Month: November 2017

Why Every Digital Business Needs a DAM Solution for Effective Data Management

Posted by on November 09, 2017

designers-digital-assets

You don’t have to look far in most organizations to find a tangle of different technologies in use for Digital Asset Management (DAM). Some people may be storing their files on their desktop (gasp!), while others have them hidden in a multi-level folder structure that makes the pyramids of Giza look like some simple Lego blocks. Still other workers are storing their files in the cloud, on thumb drives, on ftp sites with their vendor . . . you get the picture. Digital asset management is a serious and growing problem for management and marketers alike. People love to engage with multimedia content, but if you can’t find your digital assets this can make the job of marketers that much more difficult. Here’s some best practices for effective data management using a DAM platform for your business.

DAM Defined

Digital Asset Management, or DAM systems, provide a cohesive way to store and access all types of data, often from anywhere in the world with an internet connection. This central repository allows you to manage organization, metadata, licensing and distribution of a vast array of information, such as:

  • Images
  • Video
  • PDF, Word and Excel documents
  • Social media posts
  • Audio files
  • Layered graphic layout files
  • XML or HTML files

The beauty of a consolidated DAM is that any authorized individual can add to and access this massive quantity of data, quickly and efficiently without disturbing someone else who may also be using the same information in a different way. A great example is a designer who needs a specific image for a website and a designer in a different department who wants to use an image in a print ad. Instead of both designers purchasing and storing the files, a DAM provides a way to effectively share the digital assets without confusion.

Benefits of a DAM

Aside from allowing colleagues to collaborate, there are many benefits to centralized digital asset management for your organization. With an active DAM and solid standards, you’ll be able to capture detailed metadata — or details about the data — that aid searching and retrieval of your assets. Unlike a hard drive on your computer, digital asset management is infinitely scalable, allowing you to purchase access to a system that is just large enough to meet your immediate needs instead of overspending on storage for the future. As your business needs grow, so can your DAM system requirements. Many asset management systems provide you with tools to migrate from popular cloud-based storage solutions such as Google Drive and Dropbox, which are adequate for smaller businesses but do not include workflow functionality or true DAM capabilities.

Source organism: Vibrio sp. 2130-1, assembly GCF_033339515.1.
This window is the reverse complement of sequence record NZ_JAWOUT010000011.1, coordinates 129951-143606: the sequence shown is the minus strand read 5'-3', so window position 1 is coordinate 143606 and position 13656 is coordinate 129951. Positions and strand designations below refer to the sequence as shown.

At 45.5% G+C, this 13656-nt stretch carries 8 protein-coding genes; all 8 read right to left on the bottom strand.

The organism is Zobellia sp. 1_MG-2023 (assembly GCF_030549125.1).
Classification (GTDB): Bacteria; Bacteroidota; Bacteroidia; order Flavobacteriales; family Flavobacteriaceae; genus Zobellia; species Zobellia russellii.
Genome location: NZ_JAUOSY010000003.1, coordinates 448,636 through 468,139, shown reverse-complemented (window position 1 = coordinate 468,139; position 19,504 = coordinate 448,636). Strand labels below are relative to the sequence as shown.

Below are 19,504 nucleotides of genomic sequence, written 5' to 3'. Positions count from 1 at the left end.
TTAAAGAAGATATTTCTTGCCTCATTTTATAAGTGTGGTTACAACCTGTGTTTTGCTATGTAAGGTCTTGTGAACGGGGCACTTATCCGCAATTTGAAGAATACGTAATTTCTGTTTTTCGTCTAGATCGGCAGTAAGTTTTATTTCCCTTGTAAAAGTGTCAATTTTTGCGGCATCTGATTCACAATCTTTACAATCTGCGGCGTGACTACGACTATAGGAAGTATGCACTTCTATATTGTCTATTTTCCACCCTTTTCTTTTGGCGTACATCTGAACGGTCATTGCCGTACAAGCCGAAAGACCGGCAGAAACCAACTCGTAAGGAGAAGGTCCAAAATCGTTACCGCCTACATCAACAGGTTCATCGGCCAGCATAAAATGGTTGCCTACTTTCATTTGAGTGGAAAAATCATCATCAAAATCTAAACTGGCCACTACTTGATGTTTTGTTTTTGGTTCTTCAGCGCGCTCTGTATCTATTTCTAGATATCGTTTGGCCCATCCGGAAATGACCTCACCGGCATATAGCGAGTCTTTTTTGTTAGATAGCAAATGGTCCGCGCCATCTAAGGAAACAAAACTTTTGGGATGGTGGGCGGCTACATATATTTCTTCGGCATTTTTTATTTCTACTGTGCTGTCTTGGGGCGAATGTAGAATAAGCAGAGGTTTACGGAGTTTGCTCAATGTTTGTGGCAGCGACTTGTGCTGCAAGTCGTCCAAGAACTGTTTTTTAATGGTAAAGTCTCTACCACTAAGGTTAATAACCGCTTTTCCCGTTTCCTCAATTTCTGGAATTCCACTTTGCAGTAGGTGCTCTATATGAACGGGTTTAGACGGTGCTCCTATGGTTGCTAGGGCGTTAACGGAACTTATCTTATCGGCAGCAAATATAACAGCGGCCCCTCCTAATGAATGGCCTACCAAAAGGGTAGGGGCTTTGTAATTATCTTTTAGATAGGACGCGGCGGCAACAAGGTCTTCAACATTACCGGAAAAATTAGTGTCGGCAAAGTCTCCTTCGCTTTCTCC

Protecting Your Assets

Digital asset management does more than simply store your data, it truly manages the assets that belong to your organization. This means digital rights to manage copyright and licensing terms, and the ability to check assets into and out of the system for access control. As long as you set up permissions properly within your DAM, you can easily invite others to have limited access to files while tracking their usage and assuring that all downloads meet your guidelines. Version control is also available in many DAM systems, so if a file is lost or damaged you’ll have immediate access to a backup solution.

Full Distribution Control

Want to distribute a piece of content, but limit the usage or ensure that it’s fully copyrighted? No problem with a robust DAM solution in place. You’re able to distribute specific assets easily and in a very controlled fashion — even setting an embargo on files until a particular date and time. Automated workflows provide convenience and process control, while speeding content creation and distribution. Some DAM systems even allow file movement from within a mobile app or website, for the ultimate ease of use.

Brand and Creative Control

It’s a marketers nightmare to have an old version of a creative design out in the marketplace, and a powerful DAM helps ensure that only the final and approved versions are available for distribution or use. Brand guidelines are easily stored and consolidated, and leveraged by different departments at the same time. When this type of document is stored centrally, you can assure that designers are always following the right version of brand guidelines and recommendations. Control brand look and maintain uniformity by having one approved version of logos, taglines, templates and letterhead, while archiving older versions for future viewing.